Writing can be a lot of fun -- you get to create a world, characters, and bring something to life.
But it can also be work.
Editing is very hard (but necessary) work. Writing on deadline. Work. Writing the book you have to write instead of the book you want to write. Also work. Maintaining life balance. Work. Promoting. Work.
Well...you get the idea.
All this work can sometimes suck the creativity right out of your writing and you have to push hard to get through it, because when you're on deadline, it's not like you can just stop. Sometimes a rampant personal life can also drain your creative juices and make it difficult to want to write, to create, even if it previously was what got you through such things.
Unfortunately, sometimes writing stops being fun.
I had this happen to me twice in 2013.
The first time was last spring. I had a lot of crazy going on personally and professionally. Even though I knew I needed to write something, anything, to keep the momentum going, I didn't want to. I was watching wayyy to much Pitch Perfect and baking too many cupcakes instead.
Then, Missy spouted off a ridiculous what if. I kept thinking about it. I found myself reading some books, researching some things online.
And then I started to write.
Every night I'd read her what I wrote that day and she'd give me her ideas and suggestions. We wrote something that was both meaningful, but silly. We used proper story structure, and created (what I hope was) a viable story. But at the same time, we gave no actual though to what was marketable.
Our story choices reflected this. We wrote for ourselves. There were Pitch Perfect and Jennifer Lawrence homages. Cupcakes. Fuzzy Bunnies. Combat boots with flowers. Knitted hats. Puppies. Princesses. And pretty much everything else you might expect when your writing partner is a nine-year-old.
When we finished, we started book 2.
Every day I'd try to write an entire chapter so I'd have something to read to her at bedtime. I did a lot of research, but it was fun research and I found myself drawing upon the master's degree I enjoyed getting but never ever use. She learned more about story structure than she probably ever wanted to know.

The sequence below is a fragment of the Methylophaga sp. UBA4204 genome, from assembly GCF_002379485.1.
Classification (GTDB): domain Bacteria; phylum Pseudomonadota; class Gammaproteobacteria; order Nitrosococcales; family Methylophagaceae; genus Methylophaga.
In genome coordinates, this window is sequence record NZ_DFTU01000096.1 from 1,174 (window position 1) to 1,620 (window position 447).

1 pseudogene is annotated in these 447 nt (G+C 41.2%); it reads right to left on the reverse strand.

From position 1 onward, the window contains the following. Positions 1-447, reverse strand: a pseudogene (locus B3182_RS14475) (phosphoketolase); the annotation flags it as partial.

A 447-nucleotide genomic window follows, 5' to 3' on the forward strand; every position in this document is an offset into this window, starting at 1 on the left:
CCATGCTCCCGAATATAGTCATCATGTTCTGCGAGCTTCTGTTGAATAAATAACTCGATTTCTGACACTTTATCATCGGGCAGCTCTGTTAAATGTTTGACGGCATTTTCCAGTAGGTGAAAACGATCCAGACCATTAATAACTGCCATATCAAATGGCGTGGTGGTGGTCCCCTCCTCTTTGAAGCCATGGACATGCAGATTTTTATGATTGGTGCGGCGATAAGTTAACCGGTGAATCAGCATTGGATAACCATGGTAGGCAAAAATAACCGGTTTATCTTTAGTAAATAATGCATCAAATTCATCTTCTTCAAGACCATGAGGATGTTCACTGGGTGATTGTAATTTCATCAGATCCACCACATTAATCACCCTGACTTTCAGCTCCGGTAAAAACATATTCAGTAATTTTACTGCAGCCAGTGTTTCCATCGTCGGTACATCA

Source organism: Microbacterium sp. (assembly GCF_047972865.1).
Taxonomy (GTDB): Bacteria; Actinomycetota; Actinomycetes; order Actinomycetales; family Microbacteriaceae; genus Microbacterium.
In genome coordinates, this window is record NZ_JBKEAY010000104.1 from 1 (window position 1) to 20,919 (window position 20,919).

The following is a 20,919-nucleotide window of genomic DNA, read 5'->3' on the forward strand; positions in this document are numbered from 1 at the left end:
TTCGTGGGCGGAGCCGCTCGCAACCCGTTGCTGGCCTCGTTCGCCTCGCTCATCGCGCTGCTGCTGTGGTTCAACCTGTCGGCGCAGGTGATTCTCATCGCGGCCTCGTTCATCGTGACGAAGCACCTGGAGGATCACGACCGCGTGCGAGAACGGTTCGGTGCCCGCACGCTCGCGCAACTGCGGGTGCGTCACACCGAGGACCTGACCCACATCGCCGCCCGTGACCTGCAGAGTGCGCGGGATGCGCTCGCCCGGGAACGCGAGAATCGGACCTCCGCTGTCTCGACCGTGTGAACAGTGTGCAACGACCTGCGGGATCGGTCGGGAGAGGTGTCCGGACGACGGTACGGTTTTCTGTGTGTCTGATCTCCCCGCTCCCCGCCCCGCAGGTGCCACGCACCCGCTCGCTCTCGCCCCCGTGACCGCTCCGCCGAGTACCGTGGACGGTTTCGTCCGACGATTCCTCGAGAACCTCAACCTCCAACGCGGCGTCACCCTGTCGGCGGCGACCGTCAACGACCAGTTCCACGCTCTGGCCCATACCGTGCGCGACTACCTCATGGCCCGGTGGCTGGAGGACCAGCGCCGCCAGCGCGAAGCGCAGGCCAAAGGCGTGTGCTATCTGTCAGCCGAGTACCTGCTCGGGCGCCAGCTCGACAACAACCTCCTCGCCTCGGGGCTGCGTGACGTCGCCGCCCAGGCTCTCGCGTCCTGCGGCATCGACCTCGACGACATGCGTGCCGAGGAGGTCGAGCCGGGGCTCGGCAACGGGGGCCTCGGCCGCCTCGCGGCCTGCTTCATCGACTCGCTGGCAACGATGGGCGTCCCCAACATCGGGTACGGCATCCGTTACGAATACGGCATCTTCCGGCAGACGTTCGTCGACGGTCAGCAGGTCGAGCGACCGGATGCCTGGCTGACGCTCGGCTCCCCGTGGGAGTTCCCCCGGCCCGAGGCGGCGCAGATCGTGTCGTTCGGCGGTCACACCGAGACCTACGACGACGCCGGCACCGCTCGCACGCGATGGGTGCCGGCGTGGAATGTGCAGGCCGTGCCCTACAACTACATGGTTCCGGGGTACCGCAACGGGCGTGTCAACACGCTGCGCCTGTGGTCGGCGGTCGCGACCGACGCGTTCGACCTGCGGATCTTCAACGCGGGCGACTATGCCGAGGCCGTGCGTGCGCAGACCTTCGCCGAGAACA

At some point in time writing became fun for me again.
Most of all, we did it together. We'd laugh and create and look at pictures on pinterest.
We never ever gave thought to anyone reading this but us. After all, it was so us, no one else would probably ever get it. Even the Hubby didn't get it.
Eventually, w had to stop partway through book 3 because I had to get back to work and make Charmed Vengeance edits. But the important lessons had been learned.
We haven't forgotten our series. We still have little in jokes about our characters, like one who won't eat anything ending in -ito, a joke we make pretty much every time we're in the chip section of the grocery store. Or we'll pick out shoes for our MC or cupcake recipes we think she might like to bake.
I'd love if one day our story say the light of day, but at the same time, that's not as important as the fact that a) it helped me rediscover that joy in writing and b) I wrote something with my daughter.
Sometimes writing for ourselves is even more important than writing for everyone else, even if it will never delight anyone but ourselves.
After all, if the author isn't happy, no one is happy.
What do you do to rekindle the spark when writing stops being fun?